Collagen is an extremely abundant protein in connective tissue, so it is found in our joints, skin and bone. A collagen supplement is also an excellent source of amino acids; it contains all the essential amino acids, which cannot be synthesised by the body and have to be obtained from the diet, except for tryptophan. It is an especially good source of glycine, proline and hydroxyproline. As everybody knows, a high uptake of amino acids is necessary for maximum muscle gain. A collagen supplement will also provide the ideal ratios of amino acids to build up the collagen in your connective tissue. Scientists think that we start losing collagen around the age of 25. Eventually this leads to loss of joint flexibility, weaker bones, and other signs of aging.
As an athlete or a bodybuilder you are rightly concerned with gaining muscle and improving your lean muscle to fat ratio. However, you might be overlooking the importance of looking after your joints. Training places a lot of stress on them, which could lead to damage, which might prevent you training to your maximum capacity, and may even impact your future mobility. It really pays to look after your joints by ensuring that your body has all the amino acids it needs to replace collagen loss.
The collagen you take as a supplement doesn’t directly replace the collagen in your joints, skin or bones. The protein is digested in the stomach into amino acids. The body doesn’t ‘know’ which proteins the amino acids it gets in the diet come from. But the advantage of taking hydrolysed collagen is that it has the exact ratio of amino acids necessary for synthesising more collagen for connective tissue. It is not enough to simply take any amino acid. There are 20 amino acids in our proteins. Ten of these are essential; the body can’t make them and has to obtain them in the diet. If you are missing an essential amino acid that is found in a particular protein, your body can’t make that protein, even if you have plenty of all the other amino acids. Hydrolysed collagen therefore provides the amino acids necessary for making collagen proteins. Of course the amino acids can be used to make other proteins as well. However to ensure other proteins are synthesised efficiently it is best to stack several protein supplements, so that their amino acid profiles complement each other.
You also need to take a hydrolysed collagen supplement rather than the complete protein. The problem with taking a complete collagen supplement is that the protein is very big. We can’t absorb long polypeptides directly from the digestive tract; they have to be broken down by digestive enzymes before they can be absorbed. To be an effective amino acid supplement collagen therefore has to be hydrolysed, i.e. broken down into short peptides, which can be absorbed quickly from the gastric tract.
Collagen has an amino acid profile that is quite different from that of other popular protein supplements, such as whey protein. Particularly its proline content is interesting, since whey protein is rather low in proline. Collagen is therefore a good way to complement other protein supplements, to ensure that you have all the amino acids necessary for synthesising the proteins in your muscle.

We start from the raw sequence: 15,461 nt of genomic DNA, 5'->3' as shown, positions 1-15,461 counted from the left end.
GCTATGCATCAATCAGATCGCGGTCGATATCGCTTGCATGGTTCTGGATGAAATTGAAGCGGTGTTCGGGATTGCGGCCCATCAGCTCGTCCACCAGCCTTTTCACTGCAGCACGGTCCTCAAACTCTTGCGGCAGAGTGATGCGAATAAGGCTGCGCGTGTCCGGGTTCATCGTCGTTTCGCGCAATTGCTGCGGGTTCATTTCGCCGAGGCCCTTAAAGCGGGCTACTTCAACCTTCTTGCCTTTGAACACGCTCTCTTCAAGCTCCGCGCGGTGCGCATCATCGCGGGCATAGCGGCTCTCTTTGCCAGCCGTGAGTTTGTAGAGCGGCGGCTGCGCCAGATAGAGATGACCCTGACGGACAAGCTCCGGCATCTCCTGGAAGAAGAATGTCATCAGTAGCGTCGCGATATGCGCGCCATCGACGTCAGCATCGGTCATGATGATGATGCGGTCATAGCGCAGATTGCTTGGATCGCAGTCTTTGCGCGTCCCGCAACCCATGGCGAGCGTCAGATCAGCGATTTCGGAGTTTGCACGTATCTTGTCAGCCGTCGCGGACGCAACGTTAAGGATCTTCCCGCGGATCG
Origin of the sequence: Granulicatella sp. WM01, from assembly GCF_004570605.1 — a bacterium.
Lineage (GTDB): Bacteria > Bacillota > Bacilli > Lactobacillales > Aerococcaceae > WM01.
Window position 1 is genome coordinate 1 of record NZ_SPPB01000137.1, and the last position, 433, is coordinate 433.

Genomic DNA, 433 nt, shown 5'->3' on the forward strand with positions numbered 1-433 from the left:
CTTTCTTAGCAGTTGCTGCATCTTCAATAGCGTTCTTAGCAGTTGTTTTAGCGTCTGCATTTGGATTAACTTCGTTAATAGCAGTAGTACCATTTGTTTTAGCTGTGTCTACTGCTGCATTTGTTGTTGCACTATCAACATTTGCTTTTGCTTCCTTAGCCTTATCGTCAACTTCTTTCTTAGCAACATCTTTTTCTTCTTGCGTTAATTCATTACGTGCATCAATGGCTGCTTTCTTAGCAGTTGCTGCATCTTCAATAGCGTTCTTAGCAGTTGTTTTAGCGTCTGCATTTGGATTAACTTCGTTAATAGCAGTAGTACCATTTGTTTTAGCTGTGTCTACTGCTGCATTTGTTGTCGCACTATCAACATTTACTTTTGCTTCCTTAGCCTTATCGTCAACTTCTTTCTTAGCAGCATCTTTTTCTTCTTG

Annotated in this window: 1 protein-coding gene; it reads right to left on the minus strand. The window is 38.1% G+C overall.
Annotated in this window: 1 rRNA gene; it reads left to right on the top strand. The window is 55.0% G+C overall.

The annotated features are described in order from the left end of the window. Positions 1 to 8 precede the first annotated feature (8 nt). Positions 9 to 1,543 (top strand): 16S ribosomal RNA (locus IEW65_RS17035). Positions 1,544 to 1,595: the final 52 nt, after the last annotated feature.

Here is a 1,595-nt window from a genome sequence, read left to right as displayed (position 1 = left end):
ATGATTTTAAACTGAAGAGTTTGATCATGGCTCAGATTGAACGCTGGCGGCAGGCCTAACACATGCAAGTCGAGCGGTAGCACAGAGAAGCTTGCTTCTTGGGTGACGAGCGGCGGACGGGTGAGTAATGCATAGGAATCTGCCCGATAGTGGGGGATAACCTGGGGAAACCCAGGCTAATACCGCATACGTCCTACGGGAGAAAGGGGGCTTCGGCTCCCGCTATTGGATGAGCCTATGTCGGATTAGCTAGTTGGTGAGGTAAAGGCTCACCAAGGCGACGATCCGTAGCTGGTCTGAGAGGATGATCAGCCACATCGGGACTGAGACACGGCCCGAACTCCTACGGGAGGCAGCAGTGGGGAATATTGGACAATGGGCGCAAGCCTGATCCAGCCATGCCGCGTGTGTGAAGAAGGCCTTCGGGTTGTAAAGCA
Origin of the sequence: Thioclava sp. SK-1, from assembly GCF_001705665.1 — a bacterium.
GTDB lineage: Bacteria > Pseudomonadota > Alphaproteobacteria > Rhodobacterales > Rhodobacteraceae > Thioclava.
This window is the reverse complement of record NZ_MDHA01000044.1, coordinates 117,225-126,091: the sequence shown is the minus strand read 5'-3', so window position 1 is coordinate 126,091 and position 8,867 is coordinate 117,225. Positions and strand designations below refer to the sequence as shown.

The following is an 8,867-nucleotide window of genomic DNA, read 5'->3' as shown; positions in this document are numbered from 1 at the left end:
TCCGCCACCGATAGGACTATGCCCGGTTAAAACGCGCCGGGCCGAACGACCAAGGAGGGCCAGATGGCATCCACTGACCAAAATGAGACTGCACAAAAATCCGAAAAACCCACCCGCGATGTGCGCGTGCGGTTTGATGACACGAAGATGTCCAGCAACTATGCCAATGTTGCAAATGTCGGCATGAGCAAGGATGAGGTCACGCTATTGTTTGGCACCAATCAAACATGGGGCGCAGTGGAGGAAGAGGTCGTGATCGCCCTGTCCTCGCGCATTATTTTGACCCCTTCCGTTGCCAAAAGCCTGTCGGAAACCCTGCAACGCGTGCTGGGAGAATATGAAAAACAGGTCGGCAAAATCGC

Collagen obviously provides the perfect ratio of amino acids to synthesise more collagen. It is therefore helpful in maintaining joint and bone health, something that might get overlooked in the emphasis on muscle gain, but that shouldn’t be ignored. It is simply impossible to train hard, if your joints are weak and unhealthy. There is sound scientific evidence that shows that taking a hydrolysed collagen supplement is an effective way of looking after your joints. A 24-week study on the effect of collagen hydrolysate supplements in athletes found that it significantly reduced exercise-induced joint pain.
Apart from maintaining your joints in a healthy state, the amino acids obtained from collagen will help you maintain a positive nitrogen balance when you are training hard, which will allow you to build up muscle at an optimal rate. A high level of dietary amino acids is necessary both for the stimulation of maximum rates of protein synthesis, essential for building muscle, since muscle is made up of mostly protein, and to prevent the degradation of proteins in muscles for the use of the free amino acids for gluconeogenesis, to make glucose. Taking an amino acid supplement such as hydrolysated glycogen will provide the high levels of amino acids necessary to achieve that.
Collagen hydrolysate provides the correct amounts of amino acids necessary for the synthesis of collagen, the major protein making up the connective tissue in our joints, bones and skin. The supplement is especially rich in glycine, proline and hydroxyproline, amino acids that are found in high ratios in the sequence of collagen, and that are required in large amounts in its synthesis. A collagen supplement, therefore, will aid in the replacement of collagen lost from connective tissue and contribute to joint health. The high levels of amino acids will also stimulate protein synthesis and inhibit protein breakdown, maximising the muscle gain in the recover period after a workout. The hydrolysation process breaks up the very large collagen molecule into short peptides with high bioavailability, so they can be rapidly absorbed into the body and utilised efficiently.